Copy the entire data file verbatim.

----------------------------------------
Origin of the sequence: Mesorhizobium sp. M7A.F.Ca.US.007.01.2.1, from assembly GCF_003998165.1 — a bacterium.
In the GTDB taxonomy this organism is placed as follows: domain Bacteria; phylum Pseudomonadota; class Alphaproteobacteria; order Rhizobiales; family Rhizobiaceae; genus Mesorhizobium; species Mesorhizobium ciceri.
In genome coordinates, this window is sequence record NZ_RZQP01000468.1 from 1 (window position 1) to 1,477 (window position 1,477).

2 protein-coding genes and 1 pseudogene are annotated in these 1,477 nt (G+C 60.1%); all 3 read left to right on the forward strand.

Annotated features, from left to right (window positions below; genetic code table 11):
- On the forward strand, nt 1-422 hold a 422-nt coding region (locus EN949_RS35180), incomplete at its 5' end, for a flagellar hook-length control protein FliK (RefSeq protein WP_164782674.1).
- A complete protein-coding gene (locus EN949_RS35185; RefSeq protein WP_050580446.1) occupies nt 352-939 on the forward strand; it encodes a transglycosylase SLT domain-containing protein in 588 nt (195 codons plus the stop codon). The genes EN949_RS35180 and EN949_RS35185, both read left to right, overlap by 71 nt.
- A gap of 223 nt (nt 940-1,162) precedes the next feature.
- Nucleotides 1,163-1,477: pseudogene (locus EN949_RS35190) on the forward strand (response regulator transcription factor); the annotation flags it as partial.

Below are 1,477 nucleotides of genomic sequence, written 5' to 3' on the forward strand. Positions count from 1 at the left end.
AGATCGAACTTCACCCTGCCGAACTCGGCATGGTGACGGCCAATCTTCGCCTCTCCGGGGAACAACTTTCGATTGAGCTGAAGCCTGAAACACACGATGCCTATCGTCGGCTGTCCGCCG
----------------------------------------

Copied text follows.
Origin of the sequence: Mesorhizobium sp. M7A.F.Ca.US.007.01.2.1, from assembly GCF_003998165.1 — a bacterium.
In the GTDB taxonomy this organism is placed as follows: domain Bacteria; phylum Pseudomonadota; class Alphaproteobacteria; order Rhizobiales; family Rhizobiaceae; genus Mesorhizobium; species Mesorhizobium ciceri.
In genome coordinates, this window is sequence record NZ_RZQP01000468.1 from 1 (window position 1) to 1,477 (window position 1,477).

2 protein-coding genes and 1 pseudogene are annotated in these 1,477 nt (G+C 60.1%); all 3 read left to right on the forward strand.

Annotated features, from left to right (window positions below; genetic code table 11):
- On the forward strand, nt 1-422 hold a 422-nt coding region (locus EN949_RS35180), incomplete at its 5' end, for a flagellar hook-length control protein FliK (RefSeq protein WP_164782674.1).
- A complete protein-coding gene (locus EN949_RS35185; RefSeq protein WP_050580446.1) occupies nt 352-939 on the forward strand; it encodes a transglycosylase SLT domain-containing protein in 588 nt (195 codons plus the stop codon). The genes EN949_RS35180 and EN949_RS35185, both read left to right, overlap by 71 nt.
- A gap of 223 nt (nt 940-1,162) precedes the next feature.
- Nucleotides 1,163-1,477: pseudogene (locus EN949_RS35190) on the forward strand (response regulator transcription factor); the annotation flags it as partial.

Below are 1,477 nucleotides of genomic sequence, written 5' to 3' on the forward strand. Positions count from 1 at the left end.
AGATCGAACTTCACCCTGCCGAACTCGGCATGGTGACGGCCAATCTTCGCCTCTCCGGGGAACAACTTTCGATTGAGCTGAAGCCTGAAACACACGATGCCTATCGTCGGCTGTCCGCCG